• 1.5 gigahertz dual-core processor
  • AT&T 4G LTE
  • Android 2.3.6 (with Samsung’s TouchWiz interface)
  • 8MP rear camera, 2MP front camera
  • 1080p video recording (rear), 720p video recording (front)
  • 16GB storage (with support for up to 32GB microSD expansion)

Filed under: mobile, VentureBeat

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Luminate gets $10M to add more than just a caption to photos

Posted: 23 Feb 2012 06:00 AM PST

Luminate has created a way to make the trillions of static images on the web interactive. Thursday, the company announced it has raised $1o.7 million in a third round of funding and was launching an image app store.

“Images are clearly the central experience on most sites, but nothing has been done with them since the beginning of the Web,” said chief executive Bob Lisbonne in an interview with VentureBeat, “Images are still static and we want to change that.”

Luminate’s original approach attached relevant ads to images online. The company expanded on that idea and created a platform for publishers to attach any information to a picture, whether it’s an annotation, a link to news stories, or even a display of products that match what you see in the picture. With its apps, Luminate is able to closely identify products and people in pictures. When it can’t find an exact product match, it offers close substitutes.

“Our publishers enable the image apps by adding one line of javascript code to their sites,” chief technical officer James Everingham told VentureBeat. “Our apps then figure out what data is in the image algorithmically and with crowdsourcing.”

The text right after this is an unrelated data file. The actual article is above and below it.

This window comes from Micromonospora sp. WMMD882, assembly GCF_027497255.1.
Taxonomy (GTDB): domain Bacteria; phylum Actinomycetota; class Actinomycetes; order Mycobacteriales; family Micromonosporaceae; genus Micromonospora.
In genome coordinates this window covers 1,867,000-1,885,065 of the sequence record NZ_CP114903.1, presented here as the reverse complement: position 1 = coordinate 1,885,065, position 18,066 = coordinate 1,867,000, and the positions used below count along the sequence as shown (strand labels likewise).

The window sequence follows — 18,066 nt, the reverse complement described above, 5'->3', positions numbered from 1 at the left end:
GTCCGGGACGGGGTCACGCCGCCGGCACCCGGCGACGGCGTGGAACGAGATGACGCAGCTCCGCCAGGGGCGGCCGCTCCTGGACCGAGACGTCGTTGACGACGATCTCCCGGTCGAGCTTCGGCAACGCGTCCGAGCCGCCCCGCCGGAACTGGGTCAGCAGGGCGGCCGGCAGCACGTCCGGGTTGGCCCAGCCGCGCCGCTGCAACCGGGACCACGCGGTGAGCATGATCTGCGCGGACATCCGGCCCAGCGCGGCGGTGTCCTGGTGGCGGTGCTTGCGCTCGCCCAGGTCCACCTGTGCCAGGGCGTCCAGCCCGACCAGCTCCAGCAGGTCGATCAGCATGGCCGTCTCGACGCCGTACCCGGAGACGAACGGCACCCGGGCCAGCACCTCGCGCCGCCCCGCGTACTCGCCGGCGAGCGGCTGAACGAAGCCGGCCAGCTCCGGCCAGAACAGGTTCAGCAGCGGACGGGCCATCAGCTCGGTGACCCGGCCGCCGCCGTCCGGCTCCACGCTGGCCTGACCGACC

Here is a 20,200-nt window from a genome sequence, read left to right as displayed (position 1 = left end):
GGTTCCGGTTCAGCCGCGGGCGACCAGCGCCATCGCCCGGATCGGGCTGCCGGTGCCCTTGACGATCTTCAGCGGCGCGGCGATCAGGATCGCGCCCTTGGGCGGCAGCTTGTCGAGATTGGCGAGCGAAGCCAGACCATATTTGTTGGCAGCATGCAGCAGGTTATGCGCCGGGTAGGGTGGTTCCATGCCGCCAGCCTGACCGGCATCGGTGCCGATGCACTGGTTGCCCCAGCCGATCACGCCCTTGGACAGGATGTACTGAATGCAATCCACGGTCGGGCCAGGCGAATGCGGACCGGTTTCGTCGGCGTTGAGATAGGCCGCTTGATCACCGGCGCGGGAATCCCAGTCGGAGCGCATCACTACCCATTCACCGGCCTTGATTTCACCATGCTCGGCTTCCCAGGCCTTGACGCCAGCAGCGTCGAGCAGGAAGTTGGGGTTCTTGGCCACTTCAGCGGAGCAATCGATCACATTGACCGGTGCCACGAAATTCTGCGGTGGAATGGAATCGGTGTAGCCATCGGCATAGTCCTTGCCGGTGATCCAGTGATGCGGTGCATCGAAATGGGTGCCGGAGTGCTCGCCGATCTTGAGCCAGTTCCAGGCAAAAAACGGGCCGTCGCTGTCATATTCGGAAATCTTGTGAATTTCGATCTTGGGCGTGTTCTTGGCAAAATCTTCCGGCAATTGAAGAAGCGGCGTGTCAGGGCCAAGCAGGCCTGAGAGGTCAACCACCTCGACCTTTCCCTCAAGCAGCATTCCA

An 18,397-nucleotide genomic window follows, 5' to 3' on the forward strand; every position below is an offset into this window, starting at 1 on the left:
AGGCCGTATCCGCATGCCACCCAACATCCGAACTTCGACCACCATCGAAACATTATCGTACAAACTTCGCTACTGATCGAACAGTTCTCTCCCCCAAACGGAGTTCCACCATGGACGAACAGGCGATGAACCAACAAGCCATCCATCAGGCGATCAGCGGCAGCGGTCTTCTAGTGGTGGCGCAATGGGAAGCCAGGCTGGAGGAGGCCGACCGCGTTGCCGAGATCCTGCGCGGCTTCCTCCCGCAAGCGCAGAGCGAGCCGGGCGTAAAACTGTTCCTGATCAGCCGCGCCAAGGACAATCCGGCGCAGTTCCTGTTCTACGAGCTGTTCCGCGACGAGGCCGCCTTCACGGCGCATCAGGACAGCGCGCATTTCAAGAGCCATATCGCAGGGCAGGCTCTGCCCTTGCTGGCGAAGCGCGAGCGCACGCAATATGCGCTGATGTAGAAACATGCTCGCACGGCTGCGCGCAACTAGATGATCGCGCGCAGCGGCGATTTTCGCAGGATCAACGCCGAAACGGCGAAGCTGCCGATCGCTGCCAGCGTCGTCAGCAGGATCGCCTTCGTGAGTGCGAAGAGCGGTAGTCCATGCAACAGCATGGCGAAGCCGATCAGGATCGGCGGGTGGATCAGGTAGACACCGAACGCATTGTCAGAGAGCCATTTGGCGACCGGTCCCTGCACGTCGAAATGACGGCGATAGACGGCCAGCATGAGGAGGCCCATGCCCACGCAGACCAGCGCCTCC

The company is now releasing an image app store with 11 apps that can be used to add more context to images. Apps include Editorial Search, which helps people find news related to an image; Twitter Feed, which shows what people on Twitter are saying about someone in a photo; and Music Clips, which link a picture of an artist to their albums. Later this year the company plans to open its platform and app store up to third-party developers so they can create more applications for its products.

Luminate faces competition from GumGum, which focuses completely on advertising attached to images, and Stipple which has a very similar look and feel to Luminate. Stipple is more geared towards advertisers looking to sell images or companies wanting to attach purchasing information to products in photos.

This third round of institutional funding was led by Nokia Growth Partners, with participation from August Capital, CMEA Capital, Google Ventures, and Shasta Ventures. This $10 million round will be used to expand its engineering, sales, and marketing teams. Luminate has raised $28 million to date.

Luminate was founded in 2008 by Lisbonne, who used to work at Netscape as a general manager of the browser division, and Everingham, who came from LiveOps. The company is based in Mountain View, Calif. and has fewer than 50 employees.

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Truveris finds big business battling the rising cost of healthcare, raises $10M

Posted: 23 Feb 2012 05:57 AM PST

The rising cost of healthcare is a national crisis that threatens to sink both individuals and the federal government into long-term debt. New York City based Truveris is trying to bring efficiency and transparency to the fastest growing piece of these costs, prescription drugs.

Founded in 2009, Truveris has attracted a wealth of eager clients, leading to today’s announcement of an oversubscribed second round of funding for $10 million.

“Americans spend more than $300 billion a year on prescription drugs, and until we came along, the cost of these claims was virtually unchecked,” Truveris chief executive Bryan Birch told VentureBeat by phone. “The prescription benefit managers were auditing themselves, which is like asking the fox to watch the hen house.”

Birch had to deal with this personally during his two decades as an executive at healthcare companies like Touchstone, Medco, and Empire BlueCross BlueShield. “I would get these bills, and they never matched up to our contracts. But I had 48 hours to pay, we’re talking 40 to 50 million, so there was really no time or mechanism to contest the costs.”